PHOTO via All Nippon Airways
Japan’s biggest airline, All Nippon Airways (ANA), has launched its first U.S.-centric advertising campaign called “Welcome to Experience Class.”
The hook? The airline is looking to redefine the meaning of “class” with the belief that no matter who you are or where you sit, everyone on an ANA flight is in Experience Class.
“Experience Class embodies our belief that the journey is as important as the destination, and our commitment to providing our travelers with a unique, immersive experience from the moment they set foot on the plane,” Tadashi Matsushita, Head of PR & Communications for the Americas for ANA, said in a statement. “We’re celebrating that journey through custom music, style that pays homage to the golden years of travel and the authentic culture of Japan by bringing these experiences to life for every single passenger.”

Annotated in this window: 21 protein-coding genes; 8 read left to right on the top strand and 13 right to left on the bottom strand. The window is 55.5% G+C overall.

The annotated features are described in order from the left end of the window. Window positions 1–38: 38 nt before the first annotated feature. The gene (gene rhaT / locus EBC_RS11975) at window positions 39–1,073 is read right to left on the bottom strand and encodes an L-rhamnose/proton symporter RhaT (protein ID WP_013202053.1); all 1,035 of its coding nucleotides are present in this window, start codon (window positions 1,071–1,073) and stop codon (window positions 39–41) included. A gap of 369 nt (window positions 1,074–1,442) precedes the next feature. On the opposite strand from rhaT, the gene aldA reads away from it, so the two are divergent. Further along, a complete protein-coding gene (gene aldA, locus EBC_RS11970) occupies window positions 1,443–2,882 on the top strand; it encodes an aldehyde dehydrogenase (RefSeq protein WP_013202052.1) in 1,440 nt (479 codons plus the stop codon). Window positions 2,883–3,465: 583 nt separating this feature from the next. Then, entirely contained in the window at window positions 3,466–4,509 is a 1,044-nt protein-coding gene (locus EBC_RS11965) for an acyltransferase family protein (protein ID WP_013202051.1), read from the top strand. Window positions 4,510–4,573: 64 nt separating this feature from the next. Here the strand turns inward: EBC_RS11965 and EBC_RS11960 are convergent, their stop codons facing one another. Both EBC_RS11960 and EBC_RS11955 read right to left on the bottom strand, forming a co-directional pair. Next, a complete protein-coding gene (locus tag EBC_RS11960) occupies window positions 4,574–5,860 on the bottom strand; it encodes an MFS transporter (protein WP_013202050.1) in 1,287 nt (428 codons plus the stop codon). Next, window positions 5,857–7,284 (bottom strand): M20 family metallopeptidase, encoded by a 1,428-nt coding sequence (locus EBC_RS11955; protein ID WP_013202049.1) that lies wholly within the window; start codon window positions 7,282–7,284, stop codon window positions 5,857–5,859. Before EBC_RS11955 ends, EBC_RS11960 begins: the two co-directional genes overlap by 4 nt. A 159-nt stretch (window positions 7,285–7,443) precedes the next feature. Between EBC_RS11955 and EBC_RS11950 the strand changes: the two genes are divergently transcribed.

The Experience Class campaign will live on a dedicated microsite, which will launch later this year and will be amplified through paid digital content, brand and influencer partnerships, and public relations and social support. Musician/DJ Steve Aoki is partnering with ANA to help create a music experience that will immerse passengers in Japanese culture.
“At ANA, we’re not here to celebrate just one airline feature that only an elite passenger can use,” Matsushita said. “We believe in a higher standard of travel excellence that immerses each and every passenger, no matter their seat assignment, and makes everyone feel like a special guest. We believe that to our core and we hope this new campaign will celebrate that belief with U.S. audiences who may not be as familiar with ANA.”
Presumably, this will be less controversial than ANA’s most recent ad campaign. Two years ago, the airline was accused by some of being racist when a Japanese actor wearing a blond wig and large nose appeared to portray a Caucasian foreigner.
“The commercial was intended to be a humorous way of highlighting the increased number of international services ANA is operating from Haneda Airport. It was not our intention to cause offence and we apologize to anyone who was upset by the advertisement,” ANA spokesman Ryosei Nomura told the Associated Press after the airline revised the commercial.